Late payment challenges for Asia

 

Asia is bracing itself for a rise in late payments amid COVID-19 fallout, according to the latest Payment Practices Barometer on Asia by Atradius (www.atradius.co.uk).

Measuring the changing pattern of payment behaviour in B2B trade, Atradius found that businesses in Asia reported more than half (52%) of B2B invoice payments as late, a significant increase from under a third (30%) year-on-year.  More than one in ten invoice payments (13%) are reported to be in excess of 90 days late with 3% of B2B invoices by value written-off as uncollectable.

Looking forward, the report found half of Asian businesses (52%) expect to face more late payments – a rise from 42% last year – while 35% expect to experience more write-offs in the next 12 months.

With the global economy dipping into recession payment default risks are growing.  Many of the Asian markets included in the barometer correlate the rise in payment delays with the increased use of trade credit; a trend notable in China, Hong Kong, Indonesia and Taiwan where credit-based sales grew an average of 14% and the value of overdue invoices spiked to 56%.  India and Singapore have both seen a fall in credit sales but overdue invoices still climbed to an average of 49%.  Indeed, the Atradius report raises the question whether India’s decline in credit use might be attributable to its dramatic rise in overdues.

 “The Covid-19 pandemic and ensuing containment measures around the world have impacted both national and international supply chains and trade.  With the global economy dipping into recession, payment default risks are growing and we expect bad debts and insolvencies to continue rising into 2021,” comments Richard Reynolds, Head of Strategic accounts at Atradius UK.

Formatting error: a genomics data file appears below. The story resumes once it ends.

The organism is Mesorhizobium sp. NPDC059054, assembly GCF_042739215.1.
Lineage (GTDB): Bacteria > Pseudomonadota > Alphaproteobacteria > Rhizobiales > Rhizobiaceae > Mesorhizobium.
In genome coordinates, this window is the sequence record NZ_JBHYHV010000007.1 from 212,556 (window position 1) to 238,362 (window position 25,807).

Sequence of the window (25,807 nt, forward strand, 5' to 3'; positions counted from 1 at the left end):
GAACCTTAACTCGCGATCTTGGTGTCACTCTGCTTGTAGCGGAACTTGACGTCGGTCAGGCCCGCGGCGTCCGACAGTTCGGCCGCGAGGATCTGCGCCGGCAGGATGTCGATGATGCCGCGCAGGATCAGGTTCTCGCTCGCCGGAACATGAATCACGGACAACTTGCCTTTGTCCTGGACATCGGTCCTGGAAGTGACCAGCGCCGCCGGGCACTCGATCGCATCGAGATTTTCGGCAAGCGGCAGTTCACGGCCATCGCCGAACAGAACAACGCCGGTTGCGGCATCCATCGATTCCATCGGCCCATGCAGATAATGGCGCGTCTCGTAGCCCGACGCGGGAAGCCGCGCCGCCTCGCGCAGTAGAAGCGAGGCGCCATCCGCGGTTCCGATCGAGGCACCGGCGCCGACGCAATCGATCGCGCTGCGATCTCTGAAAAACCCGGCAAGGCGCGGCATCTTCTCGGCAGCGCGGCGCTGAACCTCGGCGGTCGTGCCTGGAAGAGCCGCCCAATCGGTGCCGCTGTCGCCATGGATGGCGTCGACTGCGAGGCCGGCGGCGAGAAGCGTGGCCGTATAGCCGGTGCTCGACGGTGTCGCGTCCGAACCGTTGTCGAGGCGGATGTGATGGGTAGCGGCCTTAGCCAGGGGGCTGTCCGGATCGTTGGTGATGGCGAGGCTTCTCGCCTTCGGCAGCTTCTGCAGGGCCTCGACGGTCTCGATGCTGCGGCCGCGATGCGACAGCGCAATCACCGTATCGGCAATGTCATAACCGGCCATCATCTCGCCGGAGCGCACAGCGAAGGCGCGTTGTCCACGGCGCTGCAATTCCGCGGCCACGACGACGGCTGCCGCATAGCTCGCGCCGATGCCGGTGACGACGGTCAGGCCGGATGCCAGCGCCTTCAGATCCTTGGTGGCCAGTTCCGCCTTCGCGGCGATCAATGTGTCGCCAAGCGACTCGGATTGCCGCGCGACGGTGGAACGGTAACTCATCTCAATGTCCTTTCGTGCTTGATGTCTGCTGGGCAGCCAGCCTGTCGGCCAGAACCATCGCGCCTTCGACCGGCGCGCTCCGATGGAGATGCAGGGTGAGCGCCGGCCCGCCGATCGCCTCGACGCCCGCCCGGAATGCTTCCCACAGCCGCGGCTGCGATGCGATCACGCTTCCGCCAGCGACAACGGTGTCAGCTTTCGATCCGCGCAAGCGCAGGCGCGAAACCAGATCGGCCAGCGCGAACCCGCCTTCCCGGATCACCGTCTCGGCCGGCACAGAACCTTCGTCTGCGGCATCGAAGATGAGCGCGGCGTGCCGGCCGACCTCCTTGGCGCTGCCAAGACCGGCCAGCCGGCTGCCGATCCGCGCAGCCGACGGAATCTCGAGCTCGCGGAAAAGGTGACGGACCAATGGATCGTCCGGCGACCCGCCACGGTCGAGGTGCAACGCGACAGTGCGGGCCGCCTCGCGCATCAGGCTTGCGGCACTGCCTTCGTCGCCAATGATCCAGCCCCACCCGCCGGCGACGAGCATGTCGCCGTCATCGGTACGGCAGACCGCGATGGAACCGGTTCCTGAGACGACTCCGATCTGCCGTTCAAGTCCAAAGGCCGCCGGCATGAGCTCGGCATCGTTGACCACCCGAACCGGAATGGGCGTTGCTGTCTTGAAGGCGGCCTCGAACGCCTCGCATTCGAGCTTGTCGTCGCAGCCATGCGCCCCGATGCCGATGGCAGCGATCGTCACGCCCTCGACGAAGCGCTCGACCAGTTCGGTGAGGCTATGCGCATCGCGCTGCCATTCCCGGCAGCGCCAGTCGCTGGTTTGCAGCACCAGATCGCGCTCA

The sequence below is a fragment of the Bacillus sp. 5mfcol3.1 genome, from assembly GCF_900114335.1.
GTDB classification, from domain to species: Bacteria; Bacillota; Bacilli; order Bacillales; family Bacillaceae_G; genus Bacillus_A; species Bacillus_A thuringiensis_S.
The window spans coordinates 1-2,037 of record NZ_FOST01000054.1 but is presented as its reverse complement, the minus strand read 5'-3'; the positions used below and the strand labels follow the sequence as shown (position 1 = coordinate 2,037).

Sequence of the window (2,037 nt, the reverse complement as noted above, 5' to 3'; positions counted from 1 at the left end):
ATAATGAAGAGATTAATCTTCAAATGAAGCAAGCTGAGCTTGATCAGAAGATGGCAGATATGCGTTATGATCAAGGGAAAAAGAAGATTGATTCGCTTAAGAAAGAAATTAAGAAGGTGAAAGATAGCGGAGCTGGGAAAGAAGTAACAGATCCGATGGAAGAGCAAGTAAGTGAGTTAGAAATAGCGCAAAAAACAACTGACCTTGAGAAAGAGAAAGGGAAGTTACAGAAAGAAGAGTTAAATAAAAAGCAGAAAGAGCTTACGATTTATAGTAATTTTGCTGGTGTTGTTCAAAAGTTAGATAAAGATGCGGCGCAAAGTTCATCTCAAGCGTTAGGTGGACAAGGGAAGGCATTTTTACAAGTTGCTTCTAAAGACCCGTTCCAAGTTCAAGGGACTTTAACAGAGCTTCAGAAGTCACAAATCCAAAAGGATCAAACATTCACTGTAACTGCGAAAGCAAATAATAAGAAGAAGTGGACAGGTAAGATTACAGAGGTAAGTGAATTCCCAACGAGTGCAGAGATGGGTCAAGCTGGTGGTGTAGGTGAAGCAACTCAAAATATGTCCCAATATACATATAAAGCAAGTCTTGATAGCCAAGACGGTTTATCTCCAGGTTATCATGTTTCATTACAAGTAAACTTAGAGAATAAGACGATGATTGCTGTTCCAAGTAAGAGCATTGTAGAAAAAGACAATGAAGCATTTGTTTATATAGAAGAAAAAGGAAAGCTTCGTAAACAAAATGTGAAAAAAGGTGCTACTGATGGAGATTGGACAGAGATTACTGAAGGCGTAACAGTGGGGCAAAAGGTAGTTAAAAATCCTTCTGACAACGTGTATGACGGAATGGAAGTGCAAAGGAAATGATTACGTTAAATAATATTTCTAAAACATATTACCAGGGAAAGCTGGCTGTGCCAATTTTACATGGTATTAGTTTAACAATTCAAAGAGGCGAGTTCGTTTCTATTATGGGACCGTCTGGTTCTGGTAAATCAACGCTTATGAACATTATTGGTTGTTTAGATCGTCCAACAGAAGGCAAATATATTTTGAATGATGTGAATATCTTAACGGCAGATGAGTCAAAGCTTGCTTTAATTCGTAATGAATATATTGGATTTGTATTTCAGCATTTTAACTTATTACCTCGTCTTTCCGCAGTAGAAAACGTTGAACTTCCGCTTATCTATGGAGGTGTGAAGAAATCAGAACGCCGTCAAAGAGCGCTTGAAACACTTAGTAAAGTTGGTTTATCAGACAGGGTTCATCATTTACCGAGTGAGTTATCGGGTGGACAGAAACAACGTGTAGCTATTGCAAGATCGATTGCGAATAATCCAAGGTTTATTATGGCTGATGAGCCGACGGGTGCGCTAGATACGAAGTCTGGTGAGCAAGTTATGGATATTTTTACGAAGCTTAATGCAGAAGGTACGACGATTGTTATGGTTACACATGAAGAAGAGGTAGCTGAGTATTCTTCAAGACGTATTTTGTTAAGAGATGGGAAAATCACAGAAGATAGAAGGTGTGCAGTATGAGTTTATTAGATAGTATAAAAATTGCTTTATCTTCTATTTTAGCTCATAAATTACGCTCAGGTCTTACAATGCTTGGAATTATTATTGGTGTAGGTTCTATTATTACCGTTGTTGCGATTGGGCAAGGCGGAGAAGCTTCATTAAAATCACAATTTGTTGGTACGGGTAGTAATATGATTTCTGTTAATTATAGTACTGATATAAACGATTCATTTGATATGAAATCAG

“Accordingly, it is imperative suppliers take proactive measures to manage reduced demand and financial stress.  Minimizing these burdens with a robust credit management strategy, including thorough credit-worthiness assessments and ensuring adequate financial sustainability, will be key to survival for many of these businesses.”

As the global economy responds to the coronavirus pandemic, Asian businesses are tightening their credit management processes in a bid to minimize bad debt risks.  The Atradius Payment Practices Barometer reports while there is a varied approach to trade credit across Asia, there is a consistent commitment to credit control.  Without exception, businesses in every market expressed their dedication to credit management processes, with many seeking to increase their focus on minimising risk. This ranges from a reduction in single-buyer concentrations and demands to cash payments to requests for letters of credit, payment guarantees and the adoption of trade credit insurance.

 
 


 

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